Wellington Scoop

Wellington gets its first electric rubbish truck

News from WCC
The Wellington City Council’s social housing sites will now be serviced by the city’s first fully electric rubbish truck.

The MANCO SEA EV10 Electricat was revealed at a ceremony at the Council’s Berkley Dallard apartments today.

This truck is the first of its kind in the city, and was purchased with the help of an Energy Efficiency and Conservation Authority (EECA) grant for contractor Professional Property & Cleaning Services (PPCS).

It joins two electric vans the company introduced in 2018, and will service 40 of Wellington City Council’s social housing sites.

In 2017, PPCS were awarded a contract for cleaning and rubbish removal at Council’s Parks, Sports and Recreation and City Housing sites. As part of their tender proposal the firm committed to introducing, where possible, electric vehicles to carry out the contract.

“We see this new truck as a major step towards our target of converting 70 percent of our fleet to electric or hybrid by 2025,” says Sarel Bloem, PPCS General Manager.

“We’re a family owned New Zealand company and we’re passionate about protecting the environment. That’s why we bought this truck and why we’ve just ordered an additional six electric vehicles. This means in the next few months 100 percent of the vehicles we use to service Wellington will be electric.”

“We’ve been installing electric vehicle chargers in the city for residents to use but we need to lead by example,” says Mayor Justin Lester.

“That’s why we’re converting our own fleet to electric, and I’m delighted that PPCS are joining us in this. This is about making our city cleaner for us and future generations.”

Councillor David Lee, who holds the Climate Change portfolio, says Wellington is continuing the journey to becoming a zero carbon capital by 2050.

“We will only get there with help from companies like PPCS getting on board. I’d encourage other companies with large fleets to do the same.”

Climate Change Minister James Shaw says it is important for New Zealand’s service fleet to convert to electric vehicles. “Unlike private vehicles, rubbish trucks, taxis and delivery vehicles are on the road most of the working day. The more of them that are electric, the quicker we will be able to reach our emission reducing goals.”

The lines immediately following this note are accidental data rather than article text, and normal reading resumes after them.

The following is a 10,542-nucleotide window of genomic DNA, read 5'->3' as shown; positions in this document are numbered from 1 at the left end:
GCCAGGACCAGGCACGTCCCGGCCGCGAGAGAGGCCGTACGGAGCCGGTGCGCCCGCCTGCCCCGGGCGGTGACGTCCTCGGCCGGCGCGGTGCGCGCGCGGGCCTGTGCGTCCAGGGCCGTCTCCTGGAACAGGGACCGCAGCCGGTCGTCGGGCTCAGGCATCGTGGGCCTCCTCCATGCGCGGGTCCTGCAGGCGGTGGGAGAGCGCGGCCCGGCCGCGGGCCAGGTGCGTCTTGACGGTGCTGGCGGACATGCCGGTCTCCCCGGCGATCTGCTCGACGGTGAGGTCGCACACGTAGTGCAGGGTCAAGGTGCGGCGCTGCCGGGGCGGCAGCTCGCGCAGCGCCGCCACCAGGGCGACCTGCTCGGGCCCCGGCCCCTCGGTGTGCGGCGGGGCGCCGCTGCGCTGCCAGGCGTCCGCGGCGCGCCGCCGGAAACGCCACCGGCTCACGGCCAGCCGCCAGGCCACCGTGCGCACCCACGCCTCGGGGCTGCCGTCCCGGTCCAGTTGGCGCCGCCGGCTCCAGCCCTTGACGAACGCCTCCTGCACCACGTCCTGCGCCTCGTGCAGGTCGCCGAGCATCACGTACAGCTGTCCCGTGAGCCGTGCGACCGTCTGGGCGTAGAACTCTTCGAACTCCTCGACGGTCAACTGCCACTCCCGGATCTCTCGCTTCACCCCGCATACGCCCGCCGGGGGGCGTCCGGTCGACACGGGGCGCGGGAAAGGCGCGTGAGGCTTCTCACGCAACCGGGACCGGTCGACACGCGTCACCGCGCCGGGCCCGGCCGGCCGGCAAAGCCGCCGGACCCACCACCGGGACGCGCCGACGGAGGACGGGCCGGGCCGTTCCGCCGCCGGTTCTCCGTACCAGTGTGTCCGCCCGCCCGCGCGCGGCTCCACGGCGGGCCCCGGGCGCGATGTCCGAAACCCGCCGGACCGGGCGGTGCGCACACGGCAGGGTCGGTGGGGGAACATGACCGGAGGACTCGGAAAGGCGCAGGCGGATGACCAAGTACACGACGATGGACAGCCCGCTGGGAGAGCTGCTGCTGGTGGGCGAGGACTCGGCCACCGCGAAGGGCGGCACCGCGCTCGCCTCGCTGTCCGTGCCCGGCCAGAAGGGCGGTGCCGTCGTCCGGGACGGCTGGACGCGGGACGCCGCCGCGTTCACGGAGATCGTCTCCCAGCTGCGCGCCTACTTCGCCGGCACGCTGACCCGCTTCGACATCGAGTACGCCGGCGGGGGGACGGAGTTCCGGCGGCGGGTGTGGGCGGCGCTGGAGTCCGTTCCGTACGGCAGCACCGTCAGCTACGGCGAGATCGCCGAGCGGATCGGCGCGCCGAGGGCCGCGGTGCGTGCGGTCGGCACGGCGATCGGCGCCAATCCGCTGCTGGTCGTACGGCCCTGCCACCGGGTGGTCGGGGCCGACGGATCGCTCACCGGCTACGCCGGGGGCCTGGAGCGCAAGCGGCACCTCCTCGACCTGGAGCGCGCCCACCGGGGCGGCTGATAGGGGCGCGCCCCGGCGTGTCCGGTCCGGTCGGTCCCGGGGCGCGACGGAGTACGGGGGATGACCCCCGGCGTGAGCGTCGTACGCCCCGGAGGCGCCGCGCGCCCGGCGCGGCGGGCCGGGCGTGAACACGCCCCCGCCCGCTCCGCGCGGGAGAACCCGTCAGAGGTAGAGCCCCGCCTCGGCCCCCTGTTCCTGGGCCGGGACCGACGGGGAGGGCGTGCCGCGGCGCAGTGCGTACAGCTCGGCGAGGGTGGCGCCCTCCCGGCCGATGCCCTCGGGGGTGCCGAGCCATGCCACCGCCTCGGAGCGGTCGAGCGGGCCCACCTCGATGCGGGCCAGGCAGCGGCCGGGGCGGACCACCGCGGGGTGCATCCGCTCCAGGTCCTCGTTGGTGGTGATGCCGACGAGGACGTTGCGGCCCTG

1. Alan, 13. June 2019, 11:05

    How about more electric buses.
    In the last year all we’ve seen is a raft of new diesel buses and only 10 of the battery electric version. Not good enough.

  2. greenwelly, 13. June 2019, 11:48

    @Alan. In 2018, EECA gave a $763,000 grant to convert the city’s former trolley buses to battery power. They also announced $397,500 funding for “fast charge stations for buses at the Wellington Railway Station bus interchange. Four buses will be able to be charged simultaneously.” None of these have happened. The regional council continues to promise the world and deliver very little.

  3. Traveller, 13. June 2019, 13:39

    These trucks service a very small part of Wellington. The council should be demanding that its major rubbish collection contractor Envirowaste (owned by one of the wealthiest men in Asia), starts switching to electric trucks as well. Its owner can easily afford to make the change.

  4. B. Dover, 17. June 2019, 21:35

    Congrats to PPCS. But a slow clap to the WCC. Justin seems happy to get his photo op with the new truck, but just what did he do to stop 60 fully electric trolleybuses from never running again in the city, and the rapid decimation of an overhead wire network (which was effectively owned by WCC through Wgtn Cable Car Ltd).

  5. Andrew, 18. June 2019, 8:07

    I know what Justin did. He sat on his hands.

  6. michael, 18. June 2019, 9:55

    Good on you PPCS!
    Strange isn’t it how all these initiatives seem to come from the public while the council spends our money and wastes years just talking about it – but always there for a good photo op.